Like any ideology, Cylon ideology contains many paradoxical inclinations. The process by which a group of Cylons (for example, the leaders of the occupational force on New Caprica, or the individuals who collectively command basestars) make decisions is democratic and egalitarian. Consensus is always preferable to even a minority dissent. This egalitarianism seems to apply to the Cylons' social life, with some notable exceptions, most primarily the "heroes of the Cylon" - according to Three the Cylons never had celebrities until Boomer and Caprica-Six (Downloaded) - and also by the force of personality (known in anthropological circles as charismatic authority) which certain individuals of different models seem to possess over the other copies in their series. This is displayed at one time or another by any individual Cylon.

Anthropologically, charismatic authority is consistent with an egalitarian ethos. However, the egalitarianism of the humanoid Cylons does not apply to the other types of Cylons at their disposal; not even to the sentient, but seemingly insane, hybrids, nor to the semi-sentient animalistic Raiders, and certainly not to the Centurions, which are not sentient. According to Sharon Agathon, the limited cognitive abilities of the newer Centurions are a safety precaution, designed to prevent a machine revolution among the Cylons themselves which could lead to civil war (Precipice).

In the absence of the Final Five, the seven remaining modern humanoid Cylon models lead the entire Cylon species.

Technology and architecture

Although Cylon military technology is exotic and partially biological in nature, the Cylons also make use of technology likely of Cylon manufacture, but of more Colonial design. This includes weapons technology (projectile weapons, conventional and nuclear warheads, and cybernetic weapons) as well as medical technology, as seen in the "farms" of Caprica and in the hospital on New Caprica, which included Colonial-style computers and medical equipment, in stark contrast to the exotic interfaces seen aboard the baseships. This is logical, since the Cylons are of Colonial origin, and while their technology diverged from that in certain areas - mainly cybernetics and bio-technology - its basics are human.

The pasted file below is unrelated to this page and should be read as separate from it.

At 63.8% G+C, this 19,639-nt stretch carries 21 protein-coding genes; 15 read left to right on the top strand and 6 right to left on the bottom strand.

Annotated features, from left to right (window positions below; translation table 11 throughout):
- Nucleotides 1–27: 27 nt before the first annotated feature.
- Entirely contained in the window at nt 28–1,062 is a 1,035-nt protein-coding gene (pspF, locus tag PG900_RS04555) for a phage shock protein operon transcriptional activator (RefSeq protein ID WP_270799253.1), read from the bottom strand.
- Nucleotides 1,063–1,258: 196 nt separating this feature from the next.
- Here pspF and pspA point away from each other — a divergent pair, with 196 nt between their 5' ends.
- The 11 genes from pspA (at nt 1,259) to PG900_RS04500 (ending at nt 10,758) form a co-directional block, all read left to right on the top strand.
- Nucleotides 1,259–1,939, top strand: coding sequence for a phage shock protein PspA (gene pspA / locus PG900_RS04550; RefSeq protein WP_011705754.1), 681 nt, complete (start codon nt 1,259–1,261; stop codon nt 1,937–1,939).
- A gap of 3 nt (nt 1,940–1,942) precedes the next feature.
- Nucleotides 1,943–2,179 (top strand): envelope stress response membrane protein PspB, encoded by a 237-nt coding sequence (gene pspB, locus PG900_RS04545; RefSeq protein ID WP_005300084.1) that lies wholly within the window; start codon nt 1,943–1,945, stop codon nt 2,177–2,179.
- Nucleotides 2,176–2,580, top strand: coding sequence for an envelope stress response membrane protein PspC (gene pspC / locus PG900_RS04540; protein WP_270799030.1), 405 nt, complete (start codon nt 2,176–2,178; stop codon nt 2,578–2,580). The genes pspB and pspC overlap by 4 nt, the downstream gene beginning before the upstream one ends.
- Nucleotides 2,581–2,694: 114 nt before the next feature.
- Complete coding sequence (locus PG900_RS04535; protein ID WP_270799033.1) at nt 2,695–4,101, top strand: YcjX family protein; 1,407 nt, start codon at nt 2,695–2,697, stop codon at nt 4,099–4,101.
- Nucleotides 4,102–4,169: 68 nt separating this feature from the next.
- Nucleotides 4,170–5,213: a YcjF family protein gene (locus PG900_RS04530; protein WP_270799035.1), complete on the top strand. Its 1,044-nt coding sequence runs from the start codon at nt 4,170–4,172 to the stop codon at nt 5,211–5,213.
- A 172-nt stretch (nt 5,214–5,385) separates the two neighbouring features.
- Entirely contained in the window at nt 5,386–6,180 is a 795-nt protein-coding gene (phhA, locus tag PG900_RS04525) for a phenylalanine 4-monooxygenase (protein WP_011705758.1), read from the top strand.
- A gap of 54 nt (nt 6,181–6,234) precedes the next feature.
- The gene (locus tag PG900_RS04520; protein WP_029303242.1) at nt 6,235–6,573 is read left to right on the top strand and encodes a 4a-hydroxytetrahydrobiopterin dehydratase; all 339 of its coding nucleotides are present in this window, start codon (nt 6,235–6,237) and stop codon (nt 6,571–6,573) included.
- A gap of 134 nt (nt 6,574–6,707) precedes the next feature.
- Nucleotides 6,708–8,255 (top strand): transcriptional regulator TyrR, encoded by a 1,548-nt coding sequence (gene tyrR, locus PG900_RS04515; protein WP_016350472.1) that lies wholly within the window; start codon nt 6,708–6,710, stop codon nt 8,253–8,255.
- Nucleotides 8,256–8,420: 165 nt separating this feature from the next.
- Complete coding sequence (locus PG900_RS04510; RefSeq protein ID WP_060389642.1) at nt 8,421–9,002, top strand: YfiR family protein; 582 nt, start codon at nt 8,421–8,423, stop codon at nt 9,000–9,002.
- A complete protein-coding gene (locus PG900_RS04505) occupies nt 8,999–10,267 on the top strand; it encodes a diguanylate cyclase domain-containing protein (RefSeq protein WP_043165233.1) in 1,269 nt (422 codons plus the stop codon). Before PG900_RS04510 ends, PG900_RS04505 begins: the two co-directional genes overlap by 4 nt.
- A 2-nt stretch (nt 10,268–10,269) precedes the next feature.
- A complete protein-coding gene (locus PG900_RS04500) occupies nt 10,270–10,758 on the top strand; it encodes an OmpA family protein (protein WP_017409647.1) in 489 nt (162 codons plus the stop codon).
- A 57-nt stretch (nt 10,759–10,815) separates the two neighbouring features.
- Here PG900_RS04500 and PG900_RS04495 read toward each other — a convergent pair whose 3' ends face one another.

Much, though not all, of Cylon architecture, including the conveyor tunnel on the tylium asteroid (The Hand of God), and the designs of their spacecraft seems to eschew right angles, much as Colonial aesthetics do. There are some exceptions, such as the prison on New Caprica, which like many Colonial buildings on Caprica retained many right angles. However, it should be noted, that these buildings were strictly functional and needed to be built with little resources, thus little attention could be paid to aesthetics. Cylon architecture favors sharp points, in contrast to the Colonial's rounded architecture. Cylon baseships, Raiders and Centurions all follow this, as they feature points and sharp edges.

The interior of the basestars is functional, yet aesthetic; human, yet alien. While relatively simple shapes dominate the geometry and surfaces together with water and light, the few visible pieces of furniture are clearly human in origin and more elaborate and luxurious than what one might expect from the Cylons. [1]


  1. According to the podcast for "Torn" this look was chosen to evoke one of the final scenes in the movie 2001: A Space Odyssey